Not much is available about Elizabeth I's private life. She was a Queen and her private life was that—private. Much of what is suggested about her life outside the public view is based upon rumor.
We know that Elizabeth I was imprisoned from the age of eighteen until she was twenty-five, by her suspicious half-sister, Mary. When Mary died without an heir, she named Elizabeth heir to the throne, making sure the monarchy remains in the Tudor name. Elizabeth was shrewd like her father, Henry VIII. To turn England's fortunes around, she would need her father's strong, and often times harsh, character traits.
Elizabeth was successful in promoting religious tolerance. Elizabeth, against the wishes of her advisors, resisted marriage—she was "married to her job." She was able to avoid war with the two other major powers of the time, France and Spain. She saw England's treasury replenished by Sir Francis' Drakes "unsanctioned" attacks of Spanish ships returned weighted down with gold from the New World. Elizabeth also ushered in the Elizabethan Renaissance which promoted a rebirth of interest in the arts. This is the time in which Shakespeare began his career.
Elizabeth also needed to show her father's steely resolve when she had Essex (a favorite who tried to take the throne from her) and Mary, Queen of Scot (who signed a document agreeing to the murder of Elizabeth) executed. Both situations saddened her, but were political necessities.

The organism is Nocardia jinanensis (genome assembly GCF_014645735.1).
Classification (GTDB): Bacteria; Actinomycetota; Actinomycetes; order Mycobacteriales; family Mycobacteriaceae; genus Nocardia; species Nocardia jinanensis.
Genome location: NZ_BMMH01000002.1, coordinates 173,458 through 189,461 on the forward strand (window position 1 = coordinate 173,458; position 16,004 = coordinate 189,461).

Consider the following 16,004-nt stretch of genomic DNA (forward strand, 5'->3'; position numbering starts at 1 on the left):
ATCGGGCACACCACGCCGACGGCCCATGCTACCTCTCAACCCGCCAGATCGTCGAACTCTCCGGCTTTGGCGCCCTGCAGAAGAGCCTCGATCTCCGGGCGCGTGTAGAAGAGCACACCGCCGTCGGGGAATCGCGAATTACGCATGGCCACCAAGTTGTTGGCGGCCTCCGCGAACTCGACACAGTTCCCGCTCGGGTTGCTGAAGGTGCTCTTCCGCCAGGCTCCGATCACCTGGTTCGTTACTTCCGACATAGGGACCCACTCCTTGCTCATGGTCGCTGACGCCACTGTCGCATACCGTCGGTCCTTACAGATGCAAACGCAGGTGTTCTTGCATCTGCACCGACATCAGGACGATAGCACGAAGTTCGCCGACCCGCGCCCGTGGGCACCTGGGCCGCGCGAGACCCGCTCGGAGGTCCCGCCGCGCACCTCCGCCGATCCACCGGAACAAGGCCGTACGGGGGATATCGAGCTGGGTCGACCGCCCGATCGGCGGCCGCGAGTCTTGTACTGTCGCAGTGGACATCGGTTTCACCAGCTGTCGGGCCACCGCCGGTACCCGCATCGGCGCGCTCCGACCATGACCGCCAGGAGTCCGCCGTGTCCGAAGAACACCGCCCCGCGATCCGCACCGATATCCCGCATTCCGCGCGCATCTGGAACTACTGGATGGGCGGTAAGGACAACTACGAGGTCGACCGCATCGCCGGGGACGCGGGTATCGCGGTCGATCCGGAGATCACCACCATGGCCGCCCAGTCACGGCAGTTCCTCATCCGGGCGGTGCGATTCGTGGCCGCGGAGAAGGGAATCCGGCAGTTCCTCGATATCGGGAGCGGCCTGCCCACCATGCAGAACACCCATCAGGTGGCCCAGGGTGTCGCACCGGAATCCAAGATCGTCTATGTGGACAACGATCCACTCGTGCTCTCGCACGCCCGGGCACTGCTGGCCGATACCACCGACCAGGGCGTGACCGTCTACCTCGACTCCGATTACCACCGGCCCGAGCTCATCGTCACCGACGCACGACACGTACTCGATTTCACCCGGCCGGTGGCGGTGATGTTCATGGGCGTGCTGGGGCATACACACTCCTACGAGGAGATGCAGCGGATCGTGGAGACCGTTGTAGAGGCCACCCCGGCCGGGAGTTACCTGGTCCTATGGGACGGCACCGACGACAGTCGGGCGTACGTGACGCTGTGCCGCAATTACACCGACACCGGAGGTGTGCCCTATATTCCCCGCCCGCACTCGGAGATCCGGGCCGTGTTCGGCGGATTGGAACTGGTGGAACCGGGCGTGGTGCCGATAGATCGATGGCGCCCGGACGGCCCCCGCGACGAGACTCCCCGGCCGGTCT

Rumor surrounded her private life. Elizabeth spent some time with the Queen Dowager Katherine after Henry died, when Katherine remarried, to Thomas Seymour; but rumors were reported that Katherine found them kissing or in bed together, and Elizabeth left. However, another source recounts that when Seymour would plan his stealthy visits in the early morning hours, Elizabeth would be already up and reading.
As Queen, Elizabeth would wear extravagant gowns and jewels, but as a young princess, she was careful in how she appeared. We could assume that she had no desire to draw attention to herself; she was considered illegitimate, political change was possible—it proved inevitable. Her brother Edward was too young to take the throne (so his ministers advised him), but he would die young, and a political scramble would follow. Elizabeth kept her head down and handled herself with grace.
...before 1558, she took care to dress soberly, the image of chastity and modesty.
Perhaps not private, uncertain, it is said that after Mary took the throne, Elizabeth lived in fear of her life, hearing a "credible rumor" about an order sent by Mary to have Elizabeth killed. However...
...Sir John Brydges [the] honest Lieutenant, had not acted upon it because it lacked the queen's signature…
When she was crowned Queen, Elizabeth refused marriage, having a healthy mistrust of the institution, but she did have favorites, courtiers: one was Robert Dudley. It is not clear if they were lovers; they did not marry. Another was Essex.
His name was Robert Devereux, earl of Essex...
...and while she enjoyed his company, he had his eyes on the throne. There is, again, no way to be sure of extent of their relationship.
The Queen once said she lived where everyone could see whatever she did. If she stepped out of line, it would affect the public's perception of her.
Except for rumors, there was little of Elizabeth's private life that can be reported.